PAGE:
Real-time visualization of joint cavitation

PLoS One. 2015 Apr 15;10(4):e0119470. doi: 10.1371/journal.pone.0119470. eCollection 2015.

Abstract

Cracking sounds emitted from human synovial joints have been attributed historically to the sudden collapse of a cavitation bubble formed as articular surfaces are separated. Unfortunately, bubble collapse as the source of joint cracking is inconsistent with many physical phenomena that define the joint cracking phenomenon. Here we present direct evidence from real-time magnetic resonance imaging that the mechanism of joint cracking is related to cavity formation rather than bubble collapse. In this study, ten metacarpophalangeal joints were studied by inserting the finger of interest into a flexible tube tightened around a length of cable used to provide long-axis traction. Before and after traction, static 3D T1-weighted magnetic resonance images were acquired. During traction, rapid cine magnetic resonance images were obtained from the joint midline at a rate of 3.2 frames per second until the cracking event occurred. As traction forces increased, real-time cine magnetic resonance imaging demonstrated rapid cavity inception at the time of joint separation and sound production after which the resulting cavity remained visible. Our results offer direct experimental evidence that joint cracking is associated with cavity inception rather than collapse of a pre-existing bubble. These observations are consistent with tribonucleation, a known process where opposing surfaces resist separation until a critical point where they then separate rapidly creating sustained gas cavities. Observed previously in vitro, this is the first in-vivo macroscopic demonstration of tribonucleation and as such, provides a new theoretical framework to investigate health outcomes associated with joint cracking.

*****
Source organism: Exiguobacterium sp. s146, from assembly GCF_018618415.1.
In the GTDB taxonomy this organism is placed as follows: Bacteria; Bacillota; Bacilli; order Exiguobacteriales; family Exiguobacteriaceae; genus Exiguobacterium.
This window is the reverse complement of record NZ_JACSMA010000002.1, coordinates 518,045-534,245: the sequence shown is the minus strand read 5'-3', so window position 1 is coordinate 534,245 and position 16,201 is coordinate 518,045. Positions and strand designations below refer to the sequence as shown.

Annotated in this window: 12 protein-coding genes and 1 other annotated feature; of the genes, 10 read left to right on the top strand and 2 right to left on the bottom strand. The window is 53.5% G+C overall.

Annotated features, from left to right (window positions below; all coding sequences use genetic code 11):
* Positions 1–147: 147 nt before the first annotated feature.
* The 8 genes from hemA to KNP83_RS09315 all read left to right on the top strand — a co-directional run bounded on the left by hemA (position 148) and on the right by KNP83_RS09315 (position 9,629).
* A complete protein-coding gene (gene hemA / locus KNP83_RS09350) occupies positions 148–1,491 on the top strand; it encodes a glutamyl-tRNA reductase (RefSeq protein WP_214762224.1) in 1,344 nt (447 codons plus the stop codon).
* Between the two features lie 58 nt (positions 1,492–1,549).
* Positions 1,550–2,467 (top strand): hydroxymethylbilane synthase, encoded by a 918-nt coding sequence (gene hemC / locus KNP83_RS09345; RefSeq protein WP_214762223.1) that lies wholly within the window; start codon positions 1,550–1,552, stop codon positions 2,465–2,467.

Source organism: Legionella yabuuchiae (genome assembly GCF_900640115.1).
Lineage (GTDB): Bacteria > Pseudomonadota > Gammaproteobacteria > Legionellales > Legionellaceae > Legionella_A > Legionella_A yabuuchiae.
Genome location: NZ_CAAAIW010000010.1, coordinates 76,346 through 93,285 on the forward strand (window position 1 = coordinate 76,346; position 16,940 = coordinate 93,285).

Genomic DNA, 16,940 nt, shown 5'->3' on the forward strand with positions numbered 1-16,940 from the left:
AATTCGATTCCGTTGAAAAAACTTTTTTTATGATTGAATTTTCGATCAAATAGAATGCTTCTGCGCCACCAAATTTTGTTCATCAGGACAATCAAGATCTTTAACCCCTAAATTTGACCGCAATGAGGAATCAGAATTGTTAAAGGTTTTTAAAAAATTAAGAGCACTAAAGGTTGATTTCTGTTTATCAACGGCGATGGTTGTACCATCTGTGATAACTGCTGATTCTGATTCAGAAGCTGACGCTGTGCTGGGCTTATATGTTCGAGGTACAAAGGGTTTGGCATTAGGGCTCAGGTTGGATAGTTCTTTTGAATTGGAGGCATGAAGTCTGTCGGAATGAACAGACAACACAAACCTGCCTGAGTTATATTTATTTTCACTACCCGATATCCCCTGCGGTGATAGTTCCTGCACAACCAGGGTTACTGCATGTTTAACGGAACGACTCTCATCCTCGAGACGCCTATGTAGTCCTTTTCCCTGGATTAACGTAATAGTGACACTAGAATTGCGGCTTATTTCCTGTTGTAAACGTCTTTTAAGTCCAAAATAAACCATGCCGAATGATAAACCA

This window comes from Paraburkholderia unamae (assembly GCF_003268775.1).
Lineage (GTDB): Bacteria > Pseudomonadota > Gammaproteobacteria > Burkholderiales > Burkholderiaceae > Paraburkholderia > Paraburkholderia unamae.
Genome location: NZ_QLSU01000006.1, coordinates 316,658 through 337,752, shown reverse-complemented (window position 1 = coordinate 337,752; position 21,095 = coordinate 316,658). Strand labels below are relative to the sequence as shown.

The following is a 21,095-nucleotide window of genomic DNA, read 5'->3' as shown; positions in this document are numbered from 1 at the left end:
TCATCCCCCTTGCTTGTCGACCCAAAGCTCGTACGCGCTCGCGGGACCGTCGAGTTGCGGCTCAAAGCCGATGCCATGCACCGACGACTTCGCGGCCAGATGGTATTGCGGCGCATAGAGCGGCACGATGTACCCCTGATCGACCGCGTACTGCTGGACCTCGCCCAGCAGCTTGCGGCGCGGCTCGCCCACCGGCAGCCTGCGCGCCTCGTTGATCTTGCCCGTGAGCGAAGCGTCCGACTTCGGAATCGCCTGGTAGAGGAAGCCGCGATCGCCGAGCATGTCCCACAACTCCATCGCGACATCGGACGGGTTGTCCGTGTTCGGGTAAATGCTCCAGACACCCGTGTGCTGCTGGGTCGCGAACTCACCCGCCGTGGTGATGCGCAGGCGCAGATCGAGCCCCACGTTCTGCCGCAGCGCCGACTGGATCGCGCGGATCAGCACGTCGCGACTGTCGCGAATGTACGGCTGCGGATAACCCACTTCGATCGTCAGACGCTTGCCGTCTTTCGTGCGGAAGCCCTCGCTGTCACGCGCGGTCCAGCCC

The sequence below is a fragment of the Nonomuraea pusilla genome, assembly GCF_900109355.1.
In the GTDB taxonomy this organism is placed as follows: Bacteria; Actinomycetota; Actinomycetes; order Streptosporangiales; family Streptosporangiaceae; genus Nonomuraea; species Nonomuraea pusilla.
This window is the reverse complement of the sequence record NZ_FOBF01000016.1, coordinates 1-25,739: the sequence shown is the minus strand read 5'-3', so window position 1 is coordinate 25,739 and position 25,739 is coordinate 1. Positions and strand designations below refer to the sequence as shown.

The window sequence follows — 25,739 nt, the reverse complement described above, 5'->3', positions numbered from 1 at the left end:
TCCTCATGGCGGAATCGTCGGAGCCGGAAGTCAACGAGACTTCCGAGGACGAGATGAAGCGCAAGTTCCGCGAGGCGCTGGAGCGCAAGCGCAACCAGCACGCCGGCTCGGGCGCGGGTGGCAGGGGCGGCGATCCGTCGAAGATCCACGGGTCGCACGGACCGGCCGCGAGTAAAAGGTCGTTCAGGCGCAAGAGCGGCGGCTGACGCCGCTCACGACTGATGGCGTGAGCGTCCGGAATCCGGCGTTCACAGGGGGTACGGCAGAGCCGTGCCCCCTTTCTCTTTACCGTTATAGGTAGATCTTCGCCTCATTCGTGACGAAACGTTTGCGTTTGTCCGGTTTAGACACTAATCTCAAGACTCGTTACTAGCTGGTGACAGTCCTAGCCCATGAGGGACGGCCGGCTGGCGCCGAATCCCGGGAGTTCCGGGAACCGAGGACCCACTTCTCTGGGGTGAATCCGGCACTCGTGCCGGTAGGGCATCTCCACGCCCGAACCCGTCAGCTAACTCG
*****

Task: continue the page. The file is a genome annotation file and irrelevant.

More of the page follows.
Publication types

  • Research Support, Non-U.S. Gov't

MeSH terms

  • Arthrography*
  • Humans
  • Joint Diseases / diagnostic imaging
  • Joint Diseases / pathology*
  • Magnetic Resonance Imaging
  • Metacarpophalangeal Joint / diagnostic imaging
  • Metacarpophalangeal Joint / pathology*
  • Synovial Fluid / diagnostic imaging

Grant support

Imaging costs in the study were funded by an operating grant from the Canadian Chiropractic Research Foundation (CCRF). http://www.canadianchiropracticresearchfoundation.com/. GK is supported by the Canada Research Chairs program. The funders had no role in study design, data collection and analysis, decision to publish, or preparation of the manuscript.